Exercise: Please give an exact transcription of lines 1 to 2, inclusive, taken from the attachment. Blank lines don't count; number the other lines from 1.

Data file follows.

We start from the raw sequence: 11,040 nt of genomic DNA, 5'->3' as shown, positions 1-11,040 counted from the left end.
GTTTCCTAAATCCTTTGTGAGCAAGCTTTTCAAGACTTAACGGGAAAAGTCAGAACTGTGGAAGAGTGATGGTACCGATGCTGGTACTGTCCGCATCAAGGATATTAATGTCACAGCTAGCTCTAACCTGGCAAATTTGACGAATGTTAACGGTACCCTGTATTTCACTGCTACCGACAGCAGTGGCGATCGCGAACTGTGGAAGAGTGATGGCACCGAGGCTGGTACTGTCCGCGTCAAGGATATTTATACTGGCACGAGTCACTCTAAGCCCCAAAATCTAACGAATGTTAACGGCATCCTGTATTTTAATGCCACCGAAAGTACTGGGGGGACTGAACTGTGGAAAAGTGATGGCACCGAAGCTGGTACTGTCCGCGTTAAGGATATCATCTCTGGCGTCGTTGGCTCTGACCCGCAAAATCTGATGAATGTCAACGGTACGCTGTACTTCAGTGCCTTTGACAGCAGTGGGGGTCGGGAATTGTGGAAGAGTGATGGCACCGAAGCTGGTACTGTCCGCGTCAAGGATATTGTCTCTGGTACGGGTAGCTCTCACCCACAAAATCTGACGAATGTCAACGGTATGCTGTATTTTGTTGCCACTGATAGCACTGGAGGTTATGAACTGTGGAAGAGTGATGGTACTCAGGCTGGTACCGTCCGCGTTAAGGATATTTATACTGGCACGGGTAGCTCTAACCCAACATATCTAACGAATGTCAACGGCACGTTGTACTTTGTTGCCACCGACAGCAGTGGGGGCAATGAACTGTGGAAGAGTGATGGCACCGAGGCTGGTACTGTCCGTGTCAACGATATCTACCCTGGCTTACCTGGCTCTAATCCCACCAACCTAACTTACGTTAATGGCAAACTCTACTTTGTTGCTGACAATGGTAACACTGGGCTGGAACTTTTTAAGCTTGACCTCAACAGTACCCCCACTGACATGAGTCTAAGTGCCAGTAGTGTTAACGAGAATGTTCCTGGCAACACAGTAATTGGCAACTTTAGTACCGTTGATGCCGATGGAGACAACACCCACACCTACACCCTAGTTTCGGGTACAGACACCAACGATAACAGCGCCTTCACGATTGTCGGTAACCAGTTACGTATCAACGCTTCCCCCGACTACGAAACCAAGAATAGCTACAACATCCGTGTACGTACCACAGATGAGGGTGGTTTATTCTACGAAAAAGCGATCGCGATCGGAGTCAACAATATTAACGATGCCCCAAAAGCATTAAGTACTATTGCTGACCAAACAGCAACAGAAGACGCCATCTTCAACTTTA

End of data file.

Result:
We start from the raw sequence: 11,040 nt of genomic DNA, 5'->3' as shown, positions 1-11,040 counted from the left end.
GTTTCCTAAATCCTTTGTGAGCAAGCTTTTCAAGACTTAACGGGAAAAGTCAGAACTGTGGAAGAGTGATGGTACCGATGCTGGTACTGTCCGCATCAAGGATATTAATGTCACAGCTAGCTCTAACCTGGCAAATTTGACGAATGTTAACGGTACCCTGTATTTCACTGCTACCGACAGCAGTGGCGATCGCGAACTGTGGAAGAGTGATGGCACCGAGGCTGGTACTGTCCGCGTCAAGGATATTTATACTGGCACGAGTCACTCTAAGCCCCAAAATCTAACGAATGTTAACGGCATCCTGTATTTTAATGCCACCGAAAGTACTGGGGGGACTGAACTGTGGAAAAGTGATGGCACCGAAGCTGGTACTGTCCGCGTTAAGGATATCATCTCTGGCGTCGTTGGCTCTGACCCGCAAAATCTGATGAATGTCAACGGTACGCTGTACTTCAGTGCCTTTGACAGCAGTGGGGGTCGGGAATTGTGGAAGAGTGATGGCACCGAAGCTGGTACTGTCCGCGTCAAGGATATTGTCTCTGGTACGGGTAGCTCTCACCCACAAAATCTGACGAATGTCAACGGTATGCTGTATTTTGTTGCCACTGATAGCACTGGAGGTTATGAACTGTGGAAGAGTGATGGTACTCAGGCTGGTACCGTCCGCGTTAAGGATATTTATACTGGCACGGGTAGCTCTAACCCAACATATCTAACGAATGTCAACGGCACGTTGTACTTTGTTGCCACCGACAGCAGTGGGGGCAATGAACTGTGGAAGAGTGATGGCACCGAGGCTGGTACTGTCCGTGTCAACGATATCTACCCTGGCTTACCTGGCTCTAATCCCACCAACCTAACTTACGTTAATGGCAAACTCTACTTTGTTGCTGACAATGGTAACACTGGGCTGGAACTTTTTAAGCTTGACCTCAACAGTACCCCCACTGACATGAGTCTAAGTGCCAGTAGTGTTAACGAGAATGTTCCTGGCAACACAGTAATTGGCAACTTTAGTACCGTTGATGCCGATGGAGACAACACCCACACCTACACCCTAGTTTCGGGTACAGACACCAACGATAACAGCGCCTTCACGATTGTCGGTAACCAGTTACGTATCAACGCTTCCCCCGACTACGAAACCAAGAATAGCTACAACATCCGTGTACGTACCACAGATGAGGGTGGTTTATTCTACGAAAAAGCGATCGCGATCGGAGTCAACAATATTAACGATGCCCCAAAAGCATTAAGTACTATTGCTGACCAAACAGCAACAGAAGACGCCATCTTCAACTTTA